And he came up and made a dip as if to curtsey, and I made a leg as I had been instructed, and he commenced to hum a suitable melody, and took my hands, and conducted me through the various figures that had been presenting me with such difficulty, and indeed I found this answered very well and I began to think that mayhap I should not disgrace myself was I obliged to lead some lady out to dance.

Now, said G, there are still those will entire refuse to countenance it, but nevertheless, ’tis becoming common enough that I think you should be able to undertake it should the occasion arise: let us essay to waltz.

He clasped me in his arms and began to hum. O, indeed I can see why there are those that make moral objections to this dance, for, though I found myself waltzing most satisfactory — once one has caught the trick of it, ’tis an easy enough thing — there came a moment when we danced no more.

’Twas a little reckless, perchance. Yet — I fancy I might require a few more dancing-lessons, to entire polish my capacities in the matter.

Cypher notes - Volume 12

[Much of the 12th volume of the Commonplace Books is of the character of a travel diary, consisting of notes of information and annotations of matters of interest concerning travel across France and Italy to Naples, a sojourn at Naples, with observations on agricultural improvements being undertaken by his host, and similar records of a leisurely return to England.]

In turmoil. Slumbers broken, nightmares when I do sleep, what have I done? G HL treats me with chill civility over any necessary business we are obliged to have dealings over. Perchance this sleepless state leads me into delirious hallucinations: for I thought, passing Eliza Ferraby in the garden, holding Flora and Quintus by the hand, that she pushed them behind her and stood growling at me like unto a she-wolf defending her young.

Still shaken by Clorinda’s revelation. Indeed there seem no undesired repercussions from her act.

I am a great fool, for my greatest wish is to unburden myself of my frets to that dear sibyl’s wisdom. When I think of how she endeavoured to conceal that I must have grievously wounded her by a response to her heroic act — an act she must have found revolting and distasteful in the extreme — so cold and — oh, confess it! — lacking in a due sense of gratitude for a great menace lifted from us — it is foolish indeed to wish to throw myself upon her womanly sympathy as I so often have when in distress of mind.

Surely she can be in no risque is she in company with the Contessa — has not fled alone and friendless, even is she not attended by Hector. And yet —

I must consider that the mind cannot always detach itself from the travails of the body, and I was very ill indeed crossing the Channel yesterday and am not yet fully recovered. This may account for my exceeding lowness of spirits and the phantasms my mind conjures up as the result of this precipitate flight.

But indeed, I do not think I mistook the languishing looks Mr Geoffrey Merrett has been casting upon HL after he has praised his talent with the ribbons, when they have passed a bout with the foils, &C, and mayhap ’tis my own jealous imagination that supposes —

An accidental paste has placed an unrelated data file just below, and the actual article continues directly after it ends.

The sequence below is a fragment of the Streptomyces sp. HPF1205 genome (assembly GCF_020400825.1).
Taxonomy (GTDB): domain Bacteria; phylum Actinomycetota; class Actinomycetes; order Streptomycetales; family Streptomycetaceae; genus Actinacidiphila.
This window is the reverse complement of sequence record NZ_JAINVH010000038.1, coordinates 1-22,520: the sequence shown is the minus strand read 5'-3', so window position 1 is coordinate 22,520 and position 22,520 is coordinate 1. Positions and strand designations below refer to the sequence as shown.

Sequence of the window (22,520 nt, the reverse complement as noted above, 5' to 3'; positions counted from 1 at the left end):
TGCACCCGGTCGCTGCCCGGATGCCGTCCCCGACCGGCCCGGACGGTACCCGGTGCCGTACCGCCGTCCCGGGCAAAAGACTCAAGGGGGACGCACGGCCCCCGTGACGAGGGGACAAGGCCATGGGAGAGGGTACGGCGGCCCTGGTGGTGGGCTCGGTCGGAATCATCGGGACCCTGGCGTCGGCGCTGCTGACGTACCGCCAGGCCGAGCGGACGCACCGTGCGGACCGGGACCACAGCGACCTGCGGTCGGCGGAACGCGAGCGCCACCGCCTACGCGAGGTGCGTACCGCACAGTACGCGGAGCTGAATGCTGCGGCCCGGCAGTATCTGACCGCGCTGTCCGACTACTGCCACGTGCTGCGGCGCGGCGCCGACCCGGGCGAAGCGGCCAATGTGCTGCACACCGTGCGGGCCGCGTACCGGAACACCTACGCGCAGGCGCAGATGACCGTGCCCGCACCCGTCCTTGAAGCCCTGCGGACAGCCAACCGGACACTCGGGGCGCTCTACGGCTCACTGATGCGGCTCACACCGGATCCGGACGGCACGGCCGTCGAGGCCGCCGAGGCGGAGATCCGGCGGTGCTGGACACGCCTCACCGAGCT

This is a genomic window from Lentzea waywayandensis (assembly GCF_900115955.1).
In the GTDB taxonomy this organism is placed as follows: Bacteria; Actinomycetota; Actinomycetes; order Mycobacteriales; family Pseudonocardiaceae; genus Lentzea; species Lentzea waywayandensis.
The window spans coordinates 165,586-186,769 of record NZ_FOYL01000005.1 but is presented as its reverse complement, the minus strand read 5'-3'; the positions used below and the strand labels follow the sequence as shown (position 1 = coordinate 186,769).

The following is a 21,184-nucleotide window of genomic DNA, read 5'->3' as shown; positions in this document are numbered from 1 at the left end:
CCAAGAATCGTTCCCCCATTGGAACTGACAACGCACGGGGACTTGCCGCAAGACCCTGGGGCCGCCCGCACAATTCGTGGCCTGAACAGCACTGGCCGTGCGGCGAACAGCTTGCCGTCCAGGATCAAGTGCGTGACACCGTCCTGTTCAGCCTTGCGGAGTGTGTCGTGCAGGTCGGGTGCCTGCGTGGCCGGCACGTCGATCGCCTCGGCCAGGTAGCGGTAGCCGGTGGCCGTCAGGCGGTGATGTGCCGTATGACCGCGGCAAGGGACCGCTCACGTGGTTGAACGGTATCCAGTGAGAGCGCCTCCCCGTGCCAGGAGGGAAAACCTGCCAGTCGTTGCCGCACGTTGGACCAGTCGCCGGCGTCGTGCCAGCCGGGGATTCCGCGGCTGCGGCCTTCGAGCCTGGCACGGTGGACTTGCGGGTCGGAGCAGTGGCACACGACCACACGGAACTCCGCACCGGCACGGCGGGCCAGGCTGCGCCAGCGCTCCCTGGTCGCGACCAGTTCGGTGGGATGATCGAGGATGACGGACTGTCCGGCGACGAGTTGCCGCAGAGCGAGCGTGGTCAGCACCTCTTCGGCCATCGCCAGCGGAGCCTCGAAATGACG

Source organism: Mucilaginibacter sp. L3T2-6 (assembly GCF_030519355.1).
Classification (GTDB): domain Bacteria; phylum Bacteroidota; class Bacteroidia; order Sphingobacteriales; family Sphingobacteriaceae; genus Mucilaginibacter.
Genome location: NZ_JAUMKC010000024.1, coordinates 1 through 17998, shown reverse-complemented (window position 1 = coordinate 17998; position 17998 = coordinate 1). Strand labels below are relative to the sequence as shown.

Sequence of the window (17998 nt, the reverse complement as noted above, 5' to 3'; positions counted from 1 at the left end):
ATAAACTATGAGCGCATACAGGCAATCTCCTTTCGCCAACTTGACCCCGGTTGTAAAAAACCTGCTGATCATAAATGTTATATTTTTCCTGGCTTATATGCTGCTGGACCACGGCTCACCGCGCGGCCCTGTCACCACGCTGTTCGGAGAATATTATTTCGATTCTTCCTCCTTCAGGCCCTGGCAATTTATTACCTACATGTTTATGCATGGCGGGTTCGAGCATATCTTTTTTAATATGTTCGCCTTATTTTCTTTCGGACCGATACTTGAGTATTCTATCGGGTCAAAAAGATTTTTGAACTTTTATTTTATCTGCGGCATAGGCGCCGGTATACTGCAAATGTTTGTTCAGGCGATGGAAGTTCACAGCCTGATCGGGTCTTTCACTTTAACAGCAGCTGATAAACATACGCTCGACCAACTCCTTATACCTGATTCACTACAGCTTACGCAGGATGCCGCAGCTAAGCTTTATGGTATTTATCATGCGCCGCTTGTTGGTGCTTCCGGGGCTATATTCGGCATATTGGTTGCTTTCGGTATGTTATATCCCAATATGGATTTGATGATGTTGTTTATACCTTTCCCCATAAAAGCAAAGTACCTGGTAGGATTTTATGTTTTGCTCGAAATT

Oh, write it and see that ’tis ridiculous! That do I return with our dear sibyl, I shall find that Mr Merrett is entirely part of the fribble set, acknowledged by them as a most particular favourite of HL — perchance even invited to come reside at Raxdell House, does Lord Undersedge undertake to go furbish up that dreary mausoleum of a town house. And what shall you do then, eh, MacDonald? Is it so ridiculous? A very agreeable young fellow of his own station, that manifests passionate admiration, rather than jealousy and resentments: how should he not gain entire preference?

Or that I may not persuade her to return. That she will jeeringly laugh at me, and turn upon her heel.

I fear that the ebullience of my mood upon the reconciliation with dear Clorinda — such generosity of spirit — such kindness — rendered me quite light-headed, even before we had sat down to dine and the consumption of a great quantity of Marcello’s exceedingly good wine followed by that strong fiery spirit grappa. This, perchance, entirely swept away any reluctance or hesitation I might have felt —

O, I delude myself. I was looking at Marcello and Alf and thinking what very well-set-up fellows they are, and considering that was a time when each of them had some notion towards myself, and sure I found myself by no means indifferent.

Even so, I was considerable startled to discover Alf’s hand upon my thigh, as he smiled very beguiling at me, and Marcello looked at both of us in a very ardent manner. And somehow, this led to carnal embraces such as I could never had imagined — or, to be entire honest, that I might have imagined, for there were scenes of a similar nature on some of the pots acquired by the late Marquess, but I could scarcely have figured myself as a participant in such a scene.

Cannot deny, that there was a deal of carnal gratification in the matter.

I must grant that it greatly soothes my spirits to find myself in receipt of such amorous attentions — and indeed, to find myself bestowing the same — and there is a deal of pleasure in the matter. But —